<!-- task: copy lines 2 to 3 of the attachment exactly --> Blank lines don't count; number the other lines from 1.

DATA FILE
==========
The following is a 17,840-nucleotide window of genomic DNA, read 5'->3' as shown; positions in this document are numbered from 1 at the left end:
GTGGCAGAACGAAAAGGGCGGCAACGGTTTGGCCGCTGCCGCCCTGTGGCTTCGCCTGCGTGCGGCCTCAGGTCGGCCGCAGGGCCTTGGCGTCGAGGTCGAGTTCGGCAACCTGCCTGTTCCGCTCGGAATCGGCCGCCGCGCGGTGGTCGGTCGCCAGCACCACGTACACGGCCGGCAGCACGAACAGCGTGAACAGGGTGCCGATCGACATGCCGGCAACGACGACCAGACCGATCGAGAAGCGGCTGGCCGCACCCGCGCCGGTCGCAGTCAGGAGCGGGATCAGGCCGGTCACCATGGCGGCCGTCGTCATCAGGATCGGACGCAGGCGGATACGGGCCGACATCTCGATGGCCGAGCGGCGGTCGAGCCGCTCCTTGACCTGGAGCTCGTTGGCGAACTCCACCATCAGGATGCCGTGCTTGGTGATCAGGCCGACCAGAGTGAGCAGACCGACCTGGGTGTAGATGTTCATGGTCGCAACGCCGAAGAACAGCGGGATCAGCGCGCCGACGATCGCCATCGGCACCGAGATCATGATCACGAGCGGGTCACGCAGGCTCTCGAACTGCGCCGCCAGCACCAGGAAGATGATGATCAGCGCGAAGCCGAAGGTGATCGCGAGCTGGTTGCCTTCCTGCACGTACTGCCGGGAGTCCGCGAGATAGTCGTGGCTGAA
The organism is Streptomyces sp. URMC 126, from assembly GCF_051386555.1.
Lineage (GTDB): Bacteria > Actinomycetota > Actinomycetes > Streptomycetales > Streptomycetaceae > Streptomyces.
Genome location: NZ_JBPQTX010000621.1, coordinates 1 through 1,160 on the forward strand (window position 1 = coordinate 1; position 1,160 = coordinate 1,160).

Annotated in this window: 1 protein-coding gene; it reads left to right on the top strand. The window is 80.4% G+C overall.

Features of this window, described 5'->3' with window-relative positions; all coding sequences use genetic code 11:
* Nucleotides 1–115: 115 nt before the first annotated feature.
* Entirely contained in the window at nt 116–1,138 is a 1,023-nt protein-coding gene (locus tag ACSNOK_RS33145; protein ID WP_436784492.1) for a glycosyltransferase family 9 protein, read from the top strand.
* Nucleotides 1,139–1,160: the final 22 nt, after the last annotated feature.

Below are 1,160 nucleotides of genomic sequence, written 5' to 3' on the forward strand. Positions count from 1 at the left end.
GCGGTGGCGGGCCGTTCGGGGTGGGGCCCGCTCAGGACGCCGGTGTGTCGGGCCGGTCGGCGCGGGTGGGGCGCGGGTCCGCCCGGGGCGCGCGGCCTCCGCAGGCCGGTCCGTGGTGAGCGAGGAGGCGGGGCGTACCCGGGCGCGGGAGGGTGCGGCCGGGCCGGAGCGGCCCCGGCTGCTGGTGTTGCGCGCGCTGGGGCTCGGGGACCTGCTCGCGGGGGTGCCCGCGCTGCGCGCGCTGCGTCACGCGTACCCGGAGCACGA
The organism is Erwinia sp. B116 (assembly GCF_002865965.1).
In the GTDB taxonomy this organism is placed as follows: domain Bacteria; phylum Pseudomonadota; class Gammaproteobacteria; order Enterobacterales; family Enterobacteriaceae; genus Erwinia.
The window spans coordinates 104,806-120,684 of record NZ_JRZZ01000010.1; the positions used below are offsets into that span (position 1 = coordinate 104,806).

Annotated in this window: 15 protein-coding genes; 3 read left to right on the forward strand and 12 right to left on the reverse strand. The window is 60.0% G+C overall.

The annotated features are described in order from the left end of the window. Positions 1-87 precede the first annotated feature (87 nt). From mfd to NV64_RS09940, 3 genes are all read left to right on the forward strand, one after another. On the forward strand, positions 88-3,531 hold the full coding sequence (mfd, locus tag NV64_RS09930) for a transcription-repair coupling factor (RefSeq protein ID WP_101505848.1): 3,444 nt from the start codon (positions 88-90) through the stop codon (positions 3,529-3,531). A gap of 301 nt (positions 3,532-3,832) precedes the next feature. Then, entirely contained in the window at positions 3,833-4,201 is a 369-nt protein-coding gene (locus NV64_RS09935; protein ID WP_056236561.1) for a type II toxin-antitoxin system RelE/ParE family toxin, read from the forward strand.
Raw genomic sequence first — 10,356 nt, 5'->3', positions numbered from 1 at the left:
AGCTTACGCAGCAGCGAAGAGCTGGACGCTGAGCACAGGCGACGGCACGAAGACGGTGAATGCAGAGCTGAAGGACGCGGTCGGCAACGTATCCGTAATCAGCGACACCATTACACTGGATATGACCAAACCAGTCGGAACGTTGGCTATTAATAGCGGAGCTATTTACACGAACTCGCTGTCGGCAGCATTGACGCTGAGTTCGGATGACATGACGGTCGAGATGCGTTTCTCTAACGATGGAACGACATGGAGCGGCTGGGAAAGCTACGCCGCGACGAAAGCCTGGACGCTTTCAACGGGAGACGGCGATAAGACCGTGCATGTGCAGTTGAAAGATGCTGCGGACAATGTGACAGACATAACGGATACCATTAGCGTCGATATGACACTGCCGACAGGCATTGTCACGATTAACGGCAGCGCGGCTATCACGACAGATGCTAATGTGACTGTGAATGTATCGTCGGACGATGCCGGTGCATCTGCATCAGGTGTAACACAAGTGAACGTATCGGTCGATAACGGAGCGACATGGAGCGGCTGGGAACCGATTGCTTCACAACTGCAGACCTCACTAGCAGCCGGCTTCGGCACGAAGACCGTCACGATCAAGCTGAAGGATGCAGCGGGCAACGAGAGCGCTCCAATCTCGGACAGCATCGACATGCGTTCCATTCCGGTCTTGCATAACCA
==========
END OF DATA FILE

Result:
GTGGCAGAACGAAAAGGGCGGCAACGGTTTGGCCGCTGCCGCCCTGTGGCTTCGCCTGCGTGCGGCCTCAGGTCGGCCGCAGGGCCTTGGCGTCGAGGTCGAGTTCGGCAACCTGCCTGTTCCGCTCGGAATCGGCCGCCGCGCGGTGGTCGGTCGCCAGCACCACGTACACGGCCGGCAGCACGAACAGCGTGAACAGGGTGCCGATCGACATGCCGGCAACGACGACCAGACCGATCGAGAAGCGGCTGGCCGCACCCGCGCCGGTCGCAGTCAGGAGCGGGATCAGGCCGGTCACCATGGCGGCCGTCGTCATCAGGATCGGACGCAGGCGGATACGGGCCGACATCTCGATGGCCGAGCGGCGGTCGAGCCGCTCCTTGACCTGGAGCTCGTTGGCGAACTCCACCATCAGGATGCCGTGCTTGGTGATCAGGCCGACCAGAGTGAGCAGACCGACCTGGGTGTAGATGTTCATGGTCGCAACGCCGAAGAACAGCGGGATCAGCGCGCCGACGATCGCCATCGGCACCGAGATCATGATCACGAGCGGGTCACGCAGGCTCTCGAACTGCGCCGCCAGCACCAGGAAGATGATGATCAGCGCGAAGCCGAAGGTGATCGCGAGCTGGTTGCCTTCCTGCACGTACTGCCGGGAGTCCGCGAGATAGTCGTGGCTGAA
The organism is Streptomyces sp. URMC 126, from assembly GCF_051386555.1.